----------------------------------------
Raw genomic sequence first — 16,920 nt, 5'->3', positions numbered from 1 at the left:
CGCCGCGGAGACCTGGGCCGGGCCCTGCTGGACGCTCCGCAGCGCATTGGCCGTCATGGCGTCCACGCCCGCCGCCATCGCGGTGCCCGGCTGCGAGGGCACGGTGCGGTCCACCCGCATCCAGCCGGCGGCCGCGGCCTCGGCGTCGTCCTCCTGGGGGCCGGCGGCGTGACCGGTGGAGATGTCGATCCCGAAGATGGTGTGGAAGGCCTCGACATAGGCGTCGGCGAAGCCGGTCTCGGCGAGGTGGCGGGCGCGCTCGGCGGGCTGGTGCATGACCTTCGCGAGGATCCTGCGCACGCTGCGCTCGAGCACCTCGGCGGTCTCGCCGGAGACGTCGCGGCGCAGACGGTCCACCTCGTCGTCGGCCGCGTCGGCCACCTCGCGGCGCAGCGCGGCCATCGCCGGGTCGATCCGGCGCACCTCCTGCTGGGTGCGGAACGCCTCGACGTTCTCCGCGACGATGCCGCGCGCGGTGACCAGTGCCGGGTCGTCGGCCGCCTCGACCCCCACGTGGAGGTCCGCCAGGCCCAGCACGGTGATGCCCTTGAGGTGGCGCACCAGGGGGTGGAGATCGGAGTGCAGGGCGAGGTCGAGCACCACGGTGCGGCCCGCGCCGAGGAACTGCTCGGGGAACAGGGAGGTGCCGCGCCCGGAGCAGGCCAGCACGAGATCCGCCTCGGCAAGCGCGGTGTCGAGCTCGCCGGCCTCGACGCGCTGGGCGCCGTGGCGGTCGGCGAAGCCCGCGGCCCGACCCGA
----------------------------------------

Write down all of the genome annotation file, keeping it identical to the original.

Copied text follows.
Raw genomic sequence first — 16,920 nt, 5'->3', positions numbered from 1 at the left:
CGCCGCGGAGACCTGGGCCGGGCCCTGCTGGACGCTCCGCAGCGCATTGGCCGTCATGGCGTCCACGCCCGCCGCCATCGCGGTGCCCGGCTGCGAGGGCACGGTGCGGTCCACCCGCATCCAGCCGGCGGCCGCGGCCTCGGCGTCGTCCTCCTGGGGGCCGGCGGCGTGACCGGTGGAGATGTCGATCCCGAAGATGGTGTGGAAGGCCTCGACATAGGCGTCGGCGAAGCCGGTCTCGGCGAGGTGGCGGGCGCGCTCGGCGGGCTGGTGCATGACCTTCGCGAGGATCCTGCGCACGCTGCGCTCGAGCACCTCGGCGGTCTCGCCGGAGACGTCGCGGCGCAGACGGTCCACCTCGTCGTCGGCCGCGTCGGCCACCTCGCGGCGCAGCGCGGCCATCGCCGGGTCGATCCGGCGCACCTCCTGCTGGGTGCGGAACGCCTCGACGTTCTCCGCGACGATGCCGCGCGCGGTGACCAGTGCCGGGTCGTCGGCCGCCTCGACCCCCACGTGGAGGTCCGCCAGGCCCAGCACGGTGATGCCCTTGAGGTGGCGCACCAGGGGGTGGAGATCGGAGTGCAGGGCGAGGTCGAGCACCACGGTGCGGCCCGCGCCGAGGAACTGCTCGGGGAACAGGGAGGTGCCGCGCCCGGAGCAGGCCAGCACGAGATCCGCCTCGGCAAGCGCGGTGTCGAGCTCGCCGGCCTCGACGCGCTGGGCGCCGTGGCGGTCGGCGAAGCCCGCGGCCCGACCCGA